Considering how much time cats spend asleep it seems reasonable that they would have dreams. Cats sleep 15 hours a day on average – twice as much as human beings. Cats need sleep to quickly restore their energy and get ready for the next hunt. Whilst domesticated cats don’t need to or can’t hunt they are still wired to do this.
Also, sleep is critical for cats to survive and be in good health. Essentially cats sleep for the same reasons that humans do. So let’s find out – Do Cats Dream Too?
Cats experience two different sleeping stages.
Like humans, cats are most likely to dream in the REM sleep stage. Although your cat is asleep in this stage, you may well see your cat twitching parts of its body or even squeaking. The twitching is caused by signals being sent to their brains during this phase.
Body movement is shut off during this sleeping phase. Even if your kitty’s paws are twitching they aren’t going to make a move in this stage of sleep.
If your cat isn’t in REM sleep they are in deep sleep. Deep sleep is when your body restores.
Dreams that occur during REM sleep tend to be longer, more creative and more detailed. Non-REM dreams are more likely to be shorter re-enactments of the day.
The short answer to the question Do Cats Dream is Yes. A study was conducted by Michael Jouvet in the 1960s showed that cats experience REM as humans do. Therefore it is very likely that they also dream.
In the study, Jouvet proved that cats have a similar low voltage of electrical activity in their brains as well as the twitching and relaxed muscles associated with REM sleep.
Cat’s sleep cycles are shorter than that of humans. Cats experience REM sleep three times more often than humans. They enter REM stages every 25 minutes whilst humans enter REM stages every 90 minutes. So your cat may be dreaming even when they are having a short nap.
All mammals have fairly similar brain structures so it is likely that dreaming is universal.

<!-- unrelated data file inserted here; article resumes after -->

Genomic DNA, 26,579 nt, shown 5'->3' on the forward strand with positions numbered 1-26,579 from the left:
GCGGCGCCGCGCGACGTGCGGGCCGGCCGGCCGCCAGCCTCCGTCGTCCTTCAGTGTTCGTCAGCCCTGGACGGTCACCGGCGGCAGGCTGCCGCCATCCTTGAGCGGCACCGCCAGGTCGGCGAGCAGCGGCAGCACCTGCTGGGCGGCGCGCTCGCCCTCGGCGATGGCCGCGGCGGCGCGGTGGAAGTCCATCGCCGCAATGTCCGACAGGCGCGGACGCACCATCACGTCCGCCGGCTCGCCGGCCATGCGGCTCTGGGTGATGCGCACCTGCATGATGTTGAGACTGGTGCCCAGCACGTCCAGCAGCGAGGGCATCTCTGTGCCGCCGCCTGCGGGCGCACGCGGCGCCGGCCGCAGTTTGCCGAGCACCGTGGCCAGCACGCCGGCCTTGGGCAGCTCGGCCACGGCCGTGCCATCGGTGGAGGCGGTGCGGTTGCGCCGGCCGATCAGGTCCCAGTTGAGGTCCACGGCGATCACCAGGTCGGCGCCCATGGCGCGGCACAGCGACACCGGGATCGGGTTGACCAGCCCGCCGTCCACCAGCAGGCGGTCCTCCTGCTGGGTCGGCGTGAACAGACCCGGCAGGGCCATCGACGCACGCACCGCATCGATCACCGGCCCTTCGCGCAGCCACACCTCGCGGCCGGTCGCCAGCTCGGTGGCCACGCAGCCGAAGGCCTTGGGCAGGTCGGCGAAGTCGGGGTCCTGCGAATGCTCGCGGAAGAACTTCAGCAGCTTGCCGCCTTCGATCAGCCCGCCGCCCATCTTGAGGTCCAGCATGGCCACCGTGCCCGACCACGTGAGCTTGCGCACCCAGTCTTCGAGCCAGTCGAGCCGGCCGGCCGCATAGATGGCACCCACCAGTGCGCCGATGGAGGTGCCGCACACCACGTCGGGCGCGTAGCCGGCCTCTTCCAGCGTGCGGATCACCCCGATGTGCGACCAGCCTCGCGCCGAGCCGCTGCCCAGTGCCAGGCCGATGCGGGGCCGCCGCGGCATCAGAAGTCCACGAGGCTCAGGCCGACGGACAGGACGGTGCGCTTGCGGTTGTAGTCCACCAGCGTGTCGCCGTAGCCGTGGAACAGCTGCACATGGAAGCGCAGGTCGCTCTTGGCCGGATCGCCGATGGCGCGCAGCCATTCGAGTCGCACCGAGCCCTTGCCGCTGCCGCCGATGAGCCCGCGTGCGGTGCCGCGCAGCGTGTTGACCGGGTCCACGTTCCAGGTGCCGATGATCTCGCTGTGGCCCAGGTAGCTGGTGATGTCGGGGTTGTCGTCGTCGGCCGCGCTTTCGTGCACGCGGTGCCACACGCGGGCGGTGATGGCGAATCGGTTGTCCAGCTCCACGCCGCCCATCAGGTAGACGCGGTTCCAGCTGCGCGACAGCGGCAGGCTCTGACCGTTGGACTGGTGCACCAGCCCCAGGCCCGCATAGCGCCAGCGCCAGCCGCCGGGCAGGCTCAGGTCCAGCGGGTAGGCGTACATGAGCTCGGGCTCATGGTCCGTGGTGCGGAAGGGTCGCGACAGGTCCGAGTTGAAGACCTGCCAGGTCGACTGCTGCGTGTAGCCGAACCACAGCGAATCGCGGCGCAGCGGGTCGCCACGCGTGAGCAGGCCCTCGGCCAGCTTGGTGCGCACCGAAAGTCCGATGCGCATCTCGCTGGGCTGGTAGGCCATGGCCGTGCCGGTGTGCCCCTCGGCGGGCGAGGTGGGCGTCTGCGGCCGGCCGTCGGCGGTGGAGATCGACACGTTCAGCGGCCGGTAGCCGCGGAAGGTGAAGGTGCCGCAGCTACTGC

The general wisdom is that cats dream for the same reason as all mammals. Sleeping helps us to process experiences and information. Dreams help us process emotions and form memories. Stories in dreams are often odd but the activities in most dreams are normally fairly standard.
Several studies have been done about what cats may dream about.
Hunting – veterinarian Adrian Morrison did a study that observed that cats often move their heads when they are in the REM sleep stage as if they are watching or tracking something. And we know that our felines love to hunt in play and reality.
Their day – studies of dog dreams indicate that they dream about what has happened during the day – everything from playing with their owners to contact with other animals or humans or time spent cuddling. Cats often use sleep to recall and organize the events of their day.
It is common to believe that your cat is dreaming if it is twitching or making slight movements in its sleep. However, this is not ture. The most significant indication of a cat dreaming is when its body is in a completely relaxed and slack position.
There is no clear evidence to support that cats have nightmares or bad dreams. However, I am sure that we have all observed that sometimes our cats wake up startled or fearful. Like humans, animals need to process stress and trauma and nightmares are a way of doing this.
If your cat is twitching or making little movements whilst asleep it is generally best not to wake it up. Firstly this is quite intrusive for your cat. Secondly, your cat may well bite or scratch you as they will be acting on a defensive impulse as they wake.
Again, like their owners, cats may have trouble sleeping and reaching that all-important REM stage. Cats can suffer from insomnia as well as sleep apnea. Sleep apnea is a condition that affects breathing whilst your cat is asleep so it keeps its nervous system on high alert.
If you think your cat is having problems sleeping do speak with your vet. Extra time spent playing may help as well as having a larger meal close to bedtime.
Yes. Cats don’t snore as frequently as dogs but it still happens. Overweight cats are more likely to snore as extra fat accumulates around their neck. You may also have noticed that cats have some crazy sleeping positions and certain positions may result in snoring.
Certain cat breeds are more likely to snore. Flat faced cat breeds like Persians and Himalayas are more prone to snoring due to the structure of their faces.
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